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Furthermore, Jumbo also delivered sub-sea equipment to the sub-sea installation vessel Toisa Proteus, as well as returning demobilised equipment from the Toisa Proteus to Singapore.Acergy Australia is the offshore installation contractor for the Van Gogh project, which is being developed by Apache Energy in the Exmouth sub-basin, offshore Northwest Australia. As part of the Vincent field, it lies in water depths of 340 to 370 metres and a floating production storage and offloading vessel (FPSO) will be used for production and storage of the oil. The FPSO will be moored to the DTM buoy, anchored to the seabed with nine anchors. In addition to the normal engineering procedures, careful preparation was required as the DTM buoy could only be lifted from the top, using a single point connection. A special lifting device to suspend the ‘ball tool’ was designed in-house and manufactured under supervision of Jumbo in Singapore. A special grillage was designed to support and secure the buoy on deck. Extensive motion analyses together with finite element calculations were carried out to determine the loads exerted by the buoy on the main deck, caused by accelerations in rough seas. Late last year, Jumbo Shipping’s Fairlane arrived in Singapore to load the DTM buoy, which weighs 500 tonnes, using the vessel’s two 400 tonnes mast cranes, before sailing to Dampier and, subsequently, the Exmouth Gulf to deliver the buoy to its final destination offshore. Fairlane then sailed to the port of Henderson, near Perth, for the next phase of the project. Two sub-sea manifolds of respectively 160 and 180 tonnes, four riser bases weighing 100 tonnes and some smaller items were loaded. After returning to the gulf of Exmouth, Fairlane moored alongside Toisa Proteus and lifted the sub-sea equipment onto the main deck of the construction vessel, before returning demobilised equipment from Toisa Proteus to Singapore. The first oil from the Van Gogh field is expected to flow from March 2009.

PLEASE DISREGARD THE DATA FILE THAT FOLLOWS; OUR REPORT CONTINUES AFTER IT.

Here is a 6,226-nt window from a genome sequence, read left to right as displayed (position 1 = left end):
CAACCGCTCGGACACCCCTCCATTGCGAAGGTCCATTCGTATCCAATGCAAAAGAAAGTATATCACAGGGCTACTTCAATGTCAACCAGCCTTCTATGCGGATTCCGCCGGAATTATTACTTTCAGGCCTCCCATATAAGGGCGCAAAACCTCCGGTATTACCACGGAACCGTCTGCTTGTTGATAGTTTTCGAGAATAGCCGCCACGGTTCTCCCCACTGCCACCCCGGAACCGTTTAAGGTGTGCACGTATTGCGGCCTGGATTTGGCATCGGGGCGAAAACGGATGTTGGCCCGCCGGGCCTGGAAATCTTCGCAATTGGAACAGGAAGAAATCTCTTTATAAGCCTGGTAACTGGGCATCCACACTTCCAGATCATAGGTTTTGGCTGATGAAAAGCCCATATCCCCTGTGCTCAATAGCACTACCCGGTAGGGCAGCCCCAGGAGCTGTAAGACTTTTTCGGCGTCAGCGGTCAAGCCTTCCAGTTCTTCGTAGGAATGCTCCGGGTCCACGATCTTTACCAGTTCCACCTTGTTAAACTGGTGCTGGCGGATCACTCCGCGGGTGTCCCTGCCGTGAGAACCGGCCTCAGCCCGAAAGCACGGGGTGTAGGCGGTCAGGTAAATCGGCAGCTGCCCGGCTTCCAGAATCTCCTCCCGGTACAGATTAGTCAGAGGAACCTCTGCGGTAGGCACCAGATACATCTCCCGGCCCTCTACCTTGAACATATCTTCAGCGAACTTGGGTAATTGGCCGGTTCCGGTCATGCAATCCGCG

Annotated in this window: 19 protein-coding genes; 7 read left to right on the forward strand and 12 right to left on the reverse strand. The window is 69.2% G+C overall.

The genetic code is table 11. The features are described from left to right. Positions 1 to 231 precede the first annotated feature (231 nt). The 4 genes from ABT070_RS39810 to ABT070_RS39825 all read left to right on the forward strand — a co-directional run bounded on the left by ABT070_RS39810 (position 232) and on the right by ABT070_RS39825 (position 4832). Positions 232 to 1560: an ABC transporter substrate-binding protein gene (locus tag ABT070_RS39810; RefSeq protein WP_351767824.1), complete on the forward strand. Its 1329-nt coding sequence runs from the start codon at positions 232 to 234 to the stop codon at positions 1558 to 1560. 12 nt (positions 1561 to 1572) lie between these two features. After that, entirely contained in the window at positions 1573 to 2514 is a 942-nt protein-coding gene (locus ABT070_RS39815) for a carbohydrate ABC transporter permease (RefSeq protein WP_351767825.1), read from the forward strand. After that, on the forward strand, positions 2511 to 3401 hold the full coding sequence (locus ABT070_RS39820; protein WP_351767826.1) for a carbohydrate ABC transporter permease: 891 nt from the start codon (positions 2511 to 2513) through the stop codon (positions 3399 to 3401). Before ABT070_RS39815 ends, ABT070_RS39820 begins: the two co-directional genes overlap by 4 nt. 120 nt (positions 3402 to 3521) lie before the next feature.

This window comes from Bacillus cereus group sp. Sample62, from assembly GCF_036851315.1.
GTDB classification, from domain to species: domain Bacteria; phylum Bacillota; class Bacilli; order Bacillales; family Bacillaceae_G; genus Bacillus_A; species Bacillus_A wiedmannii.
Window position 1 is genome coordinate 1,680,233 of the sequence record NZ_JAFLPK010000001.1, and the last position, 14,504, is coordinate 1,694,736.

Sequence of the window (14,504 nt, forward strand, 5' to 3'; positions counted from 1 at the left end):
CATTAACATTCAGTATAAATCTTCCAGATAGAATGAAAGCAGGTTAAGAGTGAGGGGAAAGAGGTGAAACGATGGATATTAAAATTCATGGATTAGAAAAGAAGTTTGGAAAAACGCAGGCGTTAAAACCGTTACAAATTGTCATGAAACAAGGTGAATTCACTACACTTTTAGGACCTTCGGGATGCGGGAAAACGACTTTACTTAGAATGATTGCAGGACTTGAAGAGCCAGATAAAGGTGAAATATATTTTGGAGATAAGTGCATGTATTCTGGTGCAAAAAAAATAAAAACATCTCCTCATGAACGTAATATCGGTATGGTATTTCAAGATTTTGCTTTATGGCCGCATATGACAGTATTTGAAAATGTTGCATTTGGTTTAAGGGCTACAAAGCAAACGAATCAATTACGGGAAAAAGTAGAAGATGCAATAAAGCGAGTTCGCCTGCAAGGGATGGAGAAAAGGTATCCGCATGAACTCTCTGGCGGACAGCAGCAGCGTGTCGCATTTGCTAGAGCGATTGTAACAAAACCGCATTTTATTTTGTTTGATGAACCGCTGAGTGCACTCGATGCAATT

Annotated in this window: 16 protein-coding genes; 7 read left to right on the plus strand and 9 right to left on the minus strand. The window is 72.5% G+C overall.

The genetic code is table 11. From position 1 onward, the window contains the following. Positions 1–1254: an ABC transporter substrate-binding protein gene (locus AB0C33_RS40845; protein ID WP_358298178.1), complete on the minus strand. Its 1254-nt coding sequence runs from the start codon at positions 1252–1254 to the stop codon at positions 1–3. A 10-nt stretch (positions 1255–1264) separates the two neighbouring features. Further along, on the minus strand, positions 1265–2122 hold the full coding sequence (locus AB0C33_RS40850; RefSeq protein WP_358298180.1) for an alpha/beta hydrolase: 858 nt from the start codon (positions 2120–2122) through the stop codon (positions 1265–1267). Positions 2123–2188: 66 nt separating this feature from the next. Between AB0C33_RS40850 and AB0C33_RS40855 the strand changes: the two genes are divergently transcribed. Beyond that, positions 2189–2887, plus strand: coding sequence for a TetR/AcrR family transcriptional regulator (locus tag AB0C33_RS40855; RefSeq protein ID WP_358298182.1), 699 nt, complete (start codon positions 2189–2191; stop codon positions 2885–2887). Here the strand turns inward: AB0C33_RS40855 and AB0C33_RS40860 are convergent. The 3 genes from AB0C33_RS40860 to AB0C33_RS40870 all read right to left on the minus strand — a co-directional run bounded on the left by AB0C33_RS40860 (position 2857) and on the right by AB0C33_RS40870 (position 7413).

An immigration firm has been referred to the Solicitors Regulation Authority after judges said it had engaged in ‘a systematic course of conduct designed to undermine the immigration process’. Manchester firm Sandbrook Solicitors appeared before the upper tribunal in Manchester Civil Justice Centre after the firm was suspected of deploying a strategy of seeking last-minute interim relief in deportation cases and then failing to issue proceedings in the hope that clients would fall ‘below the radar’.Once granted relief, clients would be released from detention and in many cases abscond, the ruling said. Mr Justice Green said the firm’s conduct suggested a ‘deliberate disregard for the professional duties owed to the court’ which ‘strikes at the very heart of the system of immigration control’.Commenting on five cases in which Sandbrook had been involved, Green said they showed the firm was prepared to advance cases on virtually any ground ‘however tenuous or hopeless’, simply to enable applications for interim relief.Once relief was granted, the firm would fail to pursue a substantive claim for judicial review, and in one instance tried to persuade the tribunal that a claim for review was ‘academic’. Green described this as ‘a most disquieting aspect’ of the case.He also noted that the firm had repeatedly failed to respond to requests from tribunal officials, which he feared was a ‘further component of a strategy to lie low and hope that a case will go away in the future’.Green said the tribunal had made no findings of fact, but had referred the firm and its solicitors to the SRA.In a statement to the Gazette, Sandbrook said: ‘We are aware of the referral by Mr Justice Green of a small number of immigration matters in which we were referred to the SRA for review.‘Whilst it would be inappropriate for us to comment in detail at this stage while the SRA review is ongoing, we are confident that, in due course, once the same has been completed, we will be found to have acted appropriately and in accordance with our professional obligations at all times.’
RUSSIA: Rolling stock manufacturer Transmashholding has reported sales of 154bn roubles for 2013, up 18% on the 130bn roubles previous year.The highest growth was in the freight sector, with deliveries of diesel shunting locomotives up 90% and mainline freight diesel locomotive sales up 66%. Metrowagonmash’s prototype DPM DMU is undergoing certification at the Shcherbinka test facility ahead of dynamic testing on Northern Caucasus Railway’s Belorechensk line. The TMH subsidiary intends to offer 120 and 160 km/h variants of the DMU, which features a Stadler power module based on the Swiss firm’s GTW family. Transmashholding locomotive deliveries 20122013 DieselFreight sections170283 Passenger locos3042 Shunting locos 194 ElectricFreight sections351434 Passenger locos4150